The work required was mostly geared toward getting the ranch ready for the many weddings it holds over the summer months. I was very happy to hang out in the garden in the morning to pull weeds and clear old leaves so that the spring shoots could flourish. Clark spent his days making handyman repairs and getting the pool ready for summer (something he used to pay other people to do back when had a house). Sometimes I would help the housekeeping staff change out bedding and ensure the cabins were clean for the next guests. All-in-all it wasn't difficult work but there was a lot of it...as a matter of fact when we left Echo Basin we still had 40 hours of overtime (to be used for a free 2 week stay some time in the future). Admittedly, even though we technically didn't need to workcamp it was a great experience and we liked the structure it gave of having something to do.




Putting up the tarps.
Union Break.
Lots of weeding...
Ready for the wedding...
Columbine  in bloom.
Hydrangeas waking up.
More Columbine...
 I'm going to let the photos tell the rest of the story about why we loved this place...

Our Site:

It snowed on us once but man, it was beautiful.
Our backyard...
Our side yard...
Sunset reflection...

Around the ranch...our views every.single.day...

Neighboring horses.
The horse farm across the little dirt road.
Horse Farm.

Our neighbors.
The view from the road coming into Echo Basin Ranch.
Mating or fighting? I'm not sure but either way these two put on quite a show both in the air and on the ground.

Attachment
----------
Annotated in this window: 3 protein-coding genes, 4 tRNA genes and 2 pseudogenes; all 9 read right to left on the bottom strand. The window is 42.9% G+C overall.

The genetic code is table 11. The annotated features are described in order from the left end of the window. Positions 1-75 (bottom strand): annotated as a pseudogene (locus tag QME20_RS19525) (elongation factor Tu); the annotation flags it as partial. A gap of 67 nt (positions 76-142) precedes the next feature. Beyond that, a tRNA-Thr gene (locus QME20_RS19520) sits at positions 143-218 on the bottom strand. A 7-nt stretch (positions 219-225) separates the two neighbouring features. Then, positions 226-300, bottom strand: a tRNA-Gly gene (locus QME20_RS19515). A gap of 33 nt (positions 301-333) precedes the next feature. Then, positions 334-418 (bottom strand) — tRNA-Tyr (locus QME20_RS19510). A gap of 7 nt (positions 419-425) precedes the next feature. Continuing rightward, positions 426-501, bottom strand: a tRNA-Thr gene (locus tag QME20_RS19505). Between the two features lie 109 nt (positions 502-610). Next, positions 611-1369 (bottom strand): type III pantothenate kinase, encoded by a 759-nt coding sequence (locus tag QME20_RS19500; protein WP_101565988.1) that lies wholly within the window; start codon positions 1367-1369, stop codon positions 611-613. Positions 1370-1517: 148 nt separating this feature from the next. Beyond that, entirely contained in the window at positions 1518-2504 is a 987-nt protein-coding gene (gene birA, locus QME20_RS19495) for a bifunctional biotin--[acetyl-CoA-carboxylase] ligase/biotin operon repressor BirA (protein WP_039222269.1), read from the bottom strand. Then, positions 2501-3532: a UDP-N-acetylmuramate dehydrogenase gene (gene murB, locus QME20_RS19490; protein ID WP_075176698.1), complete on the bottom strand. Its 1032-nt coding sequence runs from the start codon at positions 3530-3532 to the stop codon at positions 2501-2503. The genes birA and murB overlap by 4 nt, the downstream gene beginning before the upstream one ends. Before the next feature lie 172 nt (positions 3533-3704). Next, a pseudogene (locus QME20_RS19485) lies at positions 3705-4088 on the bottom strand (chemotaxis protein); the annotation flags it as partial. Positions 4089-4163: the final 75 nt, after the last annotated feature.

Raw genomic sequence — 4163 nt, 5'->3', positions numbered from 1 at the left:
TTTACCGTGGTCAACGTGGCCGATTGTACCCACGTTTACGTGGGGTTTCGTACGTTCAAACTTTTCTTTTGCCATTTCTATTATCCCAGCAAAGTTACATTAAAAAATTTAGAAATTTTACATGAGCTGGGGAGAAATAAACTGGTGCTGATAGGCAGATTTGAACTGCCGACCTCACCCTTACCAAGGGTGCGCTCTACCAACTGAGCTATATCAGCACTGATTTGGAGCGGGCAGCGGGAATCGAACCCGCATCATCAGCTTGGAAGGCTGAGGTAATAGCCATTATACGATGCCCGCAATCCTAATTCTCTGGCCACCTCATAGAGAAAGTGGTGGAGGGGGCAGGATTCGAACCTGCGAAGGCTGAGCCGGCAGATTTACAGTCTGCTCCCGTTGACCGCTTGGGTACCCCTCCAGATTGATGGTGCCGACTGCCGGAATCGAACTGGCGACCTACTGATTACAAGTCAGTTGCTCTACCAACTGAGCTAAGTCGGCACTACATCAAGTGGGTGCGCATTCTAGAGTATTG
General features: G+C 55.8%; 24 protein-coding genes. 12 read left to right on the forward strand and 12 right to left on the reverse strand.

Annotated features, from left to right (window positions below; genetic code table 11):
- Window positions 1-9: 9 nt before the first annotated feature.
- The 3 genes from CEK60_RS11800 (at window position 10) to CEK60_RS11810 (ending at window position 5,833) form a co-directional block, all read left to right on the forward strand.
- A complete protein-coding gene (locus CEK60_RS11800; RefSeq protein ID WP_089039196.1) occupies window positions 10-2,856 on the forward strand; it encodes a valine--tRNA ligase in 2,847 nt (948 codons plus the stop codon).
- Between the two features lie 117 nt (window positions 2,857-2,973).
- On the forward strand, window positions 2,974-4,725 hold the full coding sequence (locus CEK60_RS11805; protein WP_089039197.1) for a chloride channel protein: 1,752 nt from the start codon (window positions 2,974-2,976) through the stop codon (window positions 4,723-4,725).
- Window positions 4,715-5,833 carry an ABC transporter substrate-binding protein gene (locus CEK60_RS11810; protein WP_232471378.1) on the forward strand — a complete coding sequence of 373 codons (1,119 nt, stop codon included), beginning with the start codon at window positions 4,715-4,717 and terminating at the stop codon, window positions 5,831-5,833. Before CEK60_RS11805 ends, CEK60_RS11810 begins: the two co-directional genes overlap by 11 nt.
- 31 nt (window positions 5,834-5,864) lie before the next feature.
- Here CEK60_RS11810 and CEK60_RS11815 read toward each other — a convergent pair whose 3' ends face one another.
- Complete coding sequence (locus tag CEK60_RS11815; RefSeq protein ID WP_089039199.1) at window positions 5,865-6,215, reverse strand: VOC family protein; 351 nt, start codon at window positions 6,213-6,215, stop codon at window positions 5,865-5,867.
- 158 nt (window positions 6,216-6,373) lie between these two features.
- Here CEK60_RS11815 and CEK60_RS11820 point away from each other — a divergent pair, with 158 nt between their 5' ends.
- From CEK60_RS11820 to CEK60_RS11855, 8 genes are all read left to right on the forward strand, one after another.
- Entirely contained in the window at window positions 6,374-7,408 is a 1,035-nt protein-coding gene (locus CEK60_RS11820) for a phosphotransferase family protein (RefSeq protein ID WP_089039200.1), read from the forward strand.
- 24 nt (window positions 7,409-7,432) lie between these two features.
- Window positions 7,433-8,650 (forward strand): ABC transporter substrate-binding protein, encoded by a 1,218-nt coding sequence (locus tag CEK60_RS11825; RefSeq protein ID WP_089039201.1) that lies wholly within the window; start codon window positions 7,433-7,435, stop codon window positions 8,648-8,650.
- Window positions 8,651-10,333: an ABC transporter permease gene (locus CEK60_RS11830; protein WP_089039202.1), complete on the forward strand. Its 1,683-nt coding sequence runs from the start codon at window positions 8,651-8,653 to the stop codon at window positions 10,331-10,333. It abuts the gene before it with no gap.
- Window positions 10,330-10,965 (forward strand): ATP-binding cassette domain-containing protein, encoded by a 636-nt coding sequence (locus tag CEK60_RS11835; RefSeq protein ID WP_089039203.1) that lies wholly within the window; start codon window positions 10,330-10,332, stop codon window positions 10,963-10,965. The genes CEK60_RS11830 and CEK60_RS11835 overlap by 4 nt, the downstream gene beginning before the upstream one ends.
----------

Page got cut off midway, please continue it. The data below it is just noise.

Even though it snowed on us it was still beautiful...and not really all that cold:


 
 

Echo Basin was about 8 miles from town so we were able to enjoy a lot that it has to offer like a natural food store:


A pretty good Mexican Food joint (our weekly treat to ourselves):


A local bakery:


 And frequent visits to the coffee shop and to see Crash and Will at the Livery:

Some visitors stopping by the livery for a tune up.
Clark and Crash bonding.
And Cortez was still close enough for essentials like groceries, a brewery and a variety of other restaurants:

The Farm Bistro serves all locally grown foods and support local businesses. Their menu includes local wines, beer and coffee from Fahrenheit Roaster and everyone, from vegans to omnivores, can find something delicious here.
The City of Mancos is home to only 1500 people (there's about 3000 residents in Mancos Valley) yet it has the key things we love...a great local coffee shop where people love to hang out and catch up with each other, a variety of good restaurants, a brand new library, yoga classes, a farmer's market, a nice art community, horses, sunshine, rivers, mountains, no humidity and it totally emits a huge "get outside" vibe.

Durango is only a 30 minute drive away and there's plenty to do there (theater, movies, shopping, specialty stores). And about 15 minutes away is a small ski hill (with plenty of cross-country skiing available right in the valley).

We loved this area and it's on our "short list" of places we will consider if and when we are ready to settle down. It's also on our short list of favorite places we've been...along with Bisbee, AZ, New Harmony, IN, Traverse City, MI and the entire Upper Penninsula.

If you like a small town, old west feel with stunning vistas, access to one of the greatest National Parks and lots of local flavor then check out Mancos, Colorado.

Lilacs in bloom.